On February 15, Ray Rice and Janay Palmer were arrested in Atlantic City, New Jersey. Both were charged with simple assault.
On April 9, a law enforcement official received a voicemail confirming that an NFL Executive had received the videotape of the events inside the elevator. The female voice on the voicemail expresses thanks and says, “You’re right. That’s terrible.”
On September 8, the internal elevator video is leaked. The league, including Mr. Goodell, claims that they have not previously seen this video. This is the video of which receipt was confirmed by the NFL on April 9.
On September 9, the NFL’s Vice President of Corporate Communications, Brian McCarthy, states that the NFL had not received the internal elevator video prior to September 8. Again, the same video that was confirmed received on April 9.
I just want to get the story straight. This is the timeline. These are the dates.
It is important to note here that the NFL’s internal security department is among the best, most secretive corporate security firms in the world. Comprised largely of ex-FBI and ex-Secret Service agents, it is believed among those in the know that there is nothing an NFL player can do that will escape the notice of the league. NFL Security has been on the scene immediately on a number of occasions where that may have seemed impossible. Ask Ben Roethlisberger. Ask Randy Moss. Ask anyone who was on that boat on Lake Minnetonka – if NFL security can find out what happened on a private boat on a huge lake outside Minneapolis, surely they know that if you’re physically inside a casino; you are on camera at all times.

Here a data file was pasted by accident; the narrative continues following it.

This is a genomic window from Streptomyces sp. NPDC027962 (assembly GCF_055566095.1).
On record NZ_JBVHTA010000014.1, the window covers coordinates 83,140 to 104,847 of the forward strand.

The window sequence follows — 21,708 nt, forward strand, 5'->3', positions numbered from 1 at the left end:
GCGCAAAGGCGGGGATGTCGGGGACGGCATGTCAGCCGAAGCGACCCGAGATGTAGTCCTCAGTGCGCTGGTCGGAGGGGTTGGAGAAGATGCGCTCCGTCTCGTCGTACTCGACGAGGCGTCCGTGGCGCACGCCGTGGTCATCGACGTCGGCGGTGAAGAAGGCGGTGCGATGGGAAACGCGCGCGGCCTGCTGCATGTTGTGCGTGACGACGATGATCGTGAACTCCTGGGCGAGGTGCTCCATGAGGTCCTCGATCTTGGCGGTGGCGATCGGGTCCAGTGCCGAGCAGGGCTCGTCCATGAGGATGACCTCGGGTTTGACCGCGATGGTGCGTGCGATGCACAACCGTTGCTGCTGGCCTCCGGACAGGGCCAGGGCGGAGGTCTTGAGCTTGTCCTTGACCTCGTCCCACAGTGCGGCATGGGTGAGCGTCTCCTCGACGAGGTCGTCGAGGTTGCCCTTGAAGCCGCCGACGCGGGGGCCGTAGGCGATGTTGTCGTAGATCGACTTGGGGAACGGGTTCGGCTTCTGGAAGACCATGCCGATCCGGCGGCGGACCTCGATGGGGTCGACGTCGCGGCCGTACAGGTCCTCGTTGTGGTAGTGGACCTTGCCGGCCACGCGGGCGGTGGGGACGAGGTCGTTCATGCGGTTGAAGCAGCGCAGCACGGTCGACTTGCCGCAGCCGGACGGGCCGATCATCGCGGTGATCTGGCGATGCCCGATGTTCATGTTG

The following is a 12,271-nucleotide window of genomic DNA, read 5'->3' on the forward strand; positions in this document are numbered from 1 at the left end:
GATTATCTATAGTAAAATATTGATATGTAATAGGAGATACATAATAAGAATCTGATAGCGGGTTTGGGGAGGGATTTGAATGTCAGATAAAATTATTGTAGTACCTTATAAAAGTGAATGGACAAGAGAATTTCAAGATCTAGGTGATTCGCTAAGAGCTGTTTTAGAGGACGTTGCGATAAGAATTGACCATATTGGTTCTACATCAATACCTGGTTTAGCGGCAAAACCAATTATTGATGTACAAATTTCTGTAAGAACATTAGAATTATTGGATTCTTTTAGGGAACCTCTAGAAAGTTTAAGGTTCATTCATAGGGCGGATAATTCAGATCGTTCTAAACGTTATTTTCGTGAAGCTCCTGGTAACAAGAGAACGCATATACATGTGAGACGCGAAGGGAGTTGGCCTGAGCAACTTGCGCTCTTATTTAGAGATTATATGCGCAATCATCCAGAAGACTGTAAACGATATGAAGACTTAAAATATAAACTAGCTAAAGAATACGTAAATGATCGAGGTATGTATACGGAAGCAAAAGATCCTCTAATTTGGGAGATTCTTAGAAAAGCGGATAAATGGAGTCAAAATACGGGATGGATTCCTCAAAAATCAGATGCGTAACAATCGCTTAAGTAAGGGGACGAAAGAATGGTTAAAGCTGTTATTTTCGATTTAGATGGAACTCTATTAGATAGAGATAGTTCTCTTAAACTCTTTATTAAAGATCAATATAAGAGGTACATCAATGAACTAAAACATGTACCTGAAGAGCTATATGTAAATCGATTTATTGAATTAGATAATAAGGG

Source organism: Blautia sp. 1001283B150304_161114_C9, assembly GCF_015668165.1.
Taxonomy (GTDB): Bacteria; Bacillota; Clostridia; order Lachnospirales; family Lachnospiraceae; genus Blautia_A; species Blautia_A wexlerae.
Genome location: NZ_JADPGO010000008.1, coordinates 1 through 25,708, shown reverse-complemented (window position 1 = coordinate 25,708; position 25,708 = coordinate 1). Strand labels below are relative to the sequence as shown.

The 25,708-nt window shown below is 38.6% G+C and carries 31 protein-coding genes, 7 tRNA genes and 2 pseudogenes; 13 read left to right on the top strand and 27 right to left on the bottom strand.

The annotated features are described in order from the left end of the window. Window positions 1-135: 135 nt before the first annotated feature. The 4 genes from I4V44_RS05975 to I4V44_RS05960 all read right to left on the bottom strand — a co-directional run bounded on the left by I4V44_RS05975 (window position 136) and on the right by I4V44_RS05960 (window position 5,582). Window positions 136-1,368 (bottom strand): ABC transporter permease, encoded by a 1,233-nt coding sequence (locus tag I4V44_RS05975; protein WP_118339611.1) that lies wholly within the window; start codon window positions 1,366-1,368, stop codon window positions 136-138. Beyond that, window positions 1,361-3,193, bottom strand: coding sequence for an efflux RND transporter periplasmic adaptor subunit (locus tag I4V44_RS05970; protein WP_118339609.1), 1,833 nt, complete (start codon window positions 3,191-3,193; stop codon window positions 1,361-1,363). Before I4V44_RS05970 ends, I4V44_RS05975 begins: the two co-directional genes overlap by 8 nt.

Yet NFL Security and Mr. Goodell expect us to believe that nobody from the NFL ever asked for or received the elevator tape. Says that New Jersey State Police handles casino security.
I don’t buy it.
I’m no security expert. But I’ve been to a casino.
Some of those NFL Security guys used to be casino security officers.
“You’re right. That’s terrible.”
I hate to be the one calling for a man’s job, but I have a daughter. Roger Goodell or someone responsible to him saw that tape in April and only suspended Ray Rice for two games. And then he lied about it, knowing the evidence was there to prove he was lying.
I just can’t be okay with a man being in a position of power, public or not, who would slap a man on the wrist for such a savage act, and then help cover up the severity of the incident for business purposes. Some things are bigger than money.
But if it’s just about money, the NFL owners can’t be about a man who just offended the hell out of a female fan base they spent billions and over a decade cultivating. All those pink jerseys, all those ribbons and pink shoes and pink-billed ball caps in October. All those television ads depicting rabid, savvy female fans. Those aren’t an accident. They’re part of a concerted effort to appeal to a demographic that largely ignored the first sixty years of the NFL, a demographic that makes up over half of the people in the United States, and has great sway over the opinions and television habits of the other half.
That’s why it’s highly likely that the ownership of the NFL will fire Roger Goodell.
But that’s really not the right answer.
Forcing a man out does not force him to face the truth of his wrongdoing.
The Truth – the Onyx Truth – is that Roger Goodell lost the moral right to discipline another even one more man for his transgressions at the very moment he chose to cover up for one what he would not for another. Not a single man in the NFL can trust Roger Goodell with his career.
Mr. Goodell, if there is any decency in you, step down as NFL Commissioner. Restore integrity to the game. Admit to your wrong and apologize with no qualifications for being a smaller, less-able man than your office requires. Send a message that that no man must hold you accountable for your actions above that standard to which you hold yourself.
Behave, finally, with some honor. You have twin daughters. Send a message to them and everyone watching that the NFL, and the world, should not lie, cover up, or hide from the problem of domestic assault, or tolerate anyone who does. Even when it comes to you.
Make room for someone who can hold other men accountable.
We will forgive. But you have to go.